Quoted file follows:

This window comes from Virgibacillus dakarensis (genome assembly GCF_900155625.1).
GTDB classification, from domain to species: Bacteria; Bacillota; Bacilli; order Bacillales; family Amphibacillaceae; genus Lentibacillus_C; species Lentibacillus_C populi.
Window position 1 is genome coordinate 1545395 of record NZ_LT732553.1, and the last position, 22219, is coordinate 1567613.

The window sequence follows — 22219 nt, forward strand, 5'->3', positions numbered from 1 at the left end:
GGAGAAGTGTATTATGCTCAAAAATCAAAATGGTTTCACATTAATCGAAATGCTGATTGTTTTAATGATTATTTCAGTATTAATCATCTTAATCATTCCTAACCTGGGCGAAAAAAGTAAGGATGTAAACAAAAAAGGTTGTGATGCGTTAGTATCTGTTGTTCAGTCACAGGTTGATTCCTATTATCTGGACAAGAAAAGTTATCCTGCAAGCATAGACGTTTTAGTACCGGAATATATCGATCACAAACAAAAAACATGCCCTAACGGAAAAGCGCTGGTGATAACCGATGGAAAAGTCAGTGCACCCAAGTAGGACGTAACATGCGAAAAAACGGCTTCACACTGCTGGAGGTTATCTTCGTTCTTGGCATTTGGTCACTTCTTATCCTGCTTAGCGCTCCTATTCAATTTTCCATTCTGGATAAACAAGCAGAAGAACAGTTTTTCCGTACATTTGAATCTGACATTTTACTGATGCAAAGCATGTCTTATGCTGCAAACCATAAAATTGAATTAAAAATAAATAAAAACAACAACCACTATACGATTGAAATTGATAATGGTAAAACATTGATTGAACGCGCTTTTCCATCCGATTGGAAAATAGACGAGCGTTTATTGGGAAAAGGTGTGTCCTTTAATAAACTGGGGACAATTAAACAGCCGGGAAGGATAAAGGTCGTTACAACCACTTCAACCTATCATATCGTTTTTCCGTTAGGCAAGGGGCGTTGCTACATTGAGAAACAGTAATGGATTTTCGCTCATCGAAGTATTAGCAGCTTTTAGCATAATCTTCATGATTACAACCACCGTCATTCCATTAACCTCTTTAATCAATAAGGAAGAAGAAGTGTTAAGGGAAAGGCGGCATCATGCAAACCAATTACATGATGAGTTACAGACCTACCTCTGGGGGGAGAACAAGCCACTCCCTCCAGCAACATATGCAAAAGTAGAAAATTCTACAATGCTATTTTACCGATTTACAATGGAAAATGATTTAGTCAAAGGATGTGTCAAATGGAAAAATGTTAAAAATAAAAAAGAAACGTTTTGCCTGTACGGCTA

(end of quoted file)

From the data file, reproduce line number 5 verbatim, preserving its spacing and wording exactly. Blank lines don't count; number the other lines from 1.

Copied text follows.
GGAGAAGTGTATTATGCTCAAAAATCAAAATGGTTTCACATTAATCGAAATGCTGATTGTTTTAATGATTATTTCAGTATTAATCATCTTAATCATTCCTAACCTGGGCGAAAAAAGTAAGGATGTAAACAAAAAAGGTTGTGATGCGTTAGTATCTGTTGTTCAGTCACAGGTTGATTCCTATTATCTGGACAAGAAAAGTTATCCTGCAAGCATAGACGTTTTAGTACCGGAATATATCGATCACAAACAAAAAACATGCCCTAACGGAAAAGCGCTGGTGATAACCGATGGAAAAGTCAGTGCACCCAAGTAGGACGTAACATGCGAAAAAACGGCTTCACACTGCTGGAGGTTATCTTCGTTCTTGGCATTTGGTCACTTCTTATCCTGCTTAGCGCTCCTATTCAATTTTCCATTCTGGATAAACAAGCAGAAGAACAGTTTTTCCGTACATTTGAATCTGACATTTTACTGATGCAAAGCATGTCTTATGCTGCAAACCATAAAATTGAATTAAAAATAAATAAAAACAACAACCACTATACGATTGAAATTGATAATGGTAAAACATTGATTGAACGCGCTTTTCCATCCGATTGGAAAATAGACGAGCGTTTATTGGGAAAAGGTGTGTCCTTTAATAAACTGGGGACAATTAAACAGCCGGGAAGGATAAAGGTCGTTACAACCACTTCAACCTATCATATCGTTTTTCCGTTAGGCAAGGGGCGTTGCTACATTGAGAAACAGTAATGGATTTTCGCTCATCGAAGTATTAGCAGCTTTTAGCATAATCTTCATGATTACAACCACCGTCATTCCATTAACCTCTTTAATCAATAAGGAAGAAGAAGTGTTAAGGGAAAGGCGGCATCATGCAAACCAATTACATGATGAGTTACAGACCTACCTCTGGGGGGAGAACAAGCCACTCCCTCCAGCAACATATGCAAAAGTAGAAAATTCTACAATGCTATTTTACCGATTTACAATGGAAAATGATTTAGTCAAAGGATGTGTCAAATGGAAAAATGTTAAAAATAAAAAAGAAACGTTTTGCCTGTACGGCTA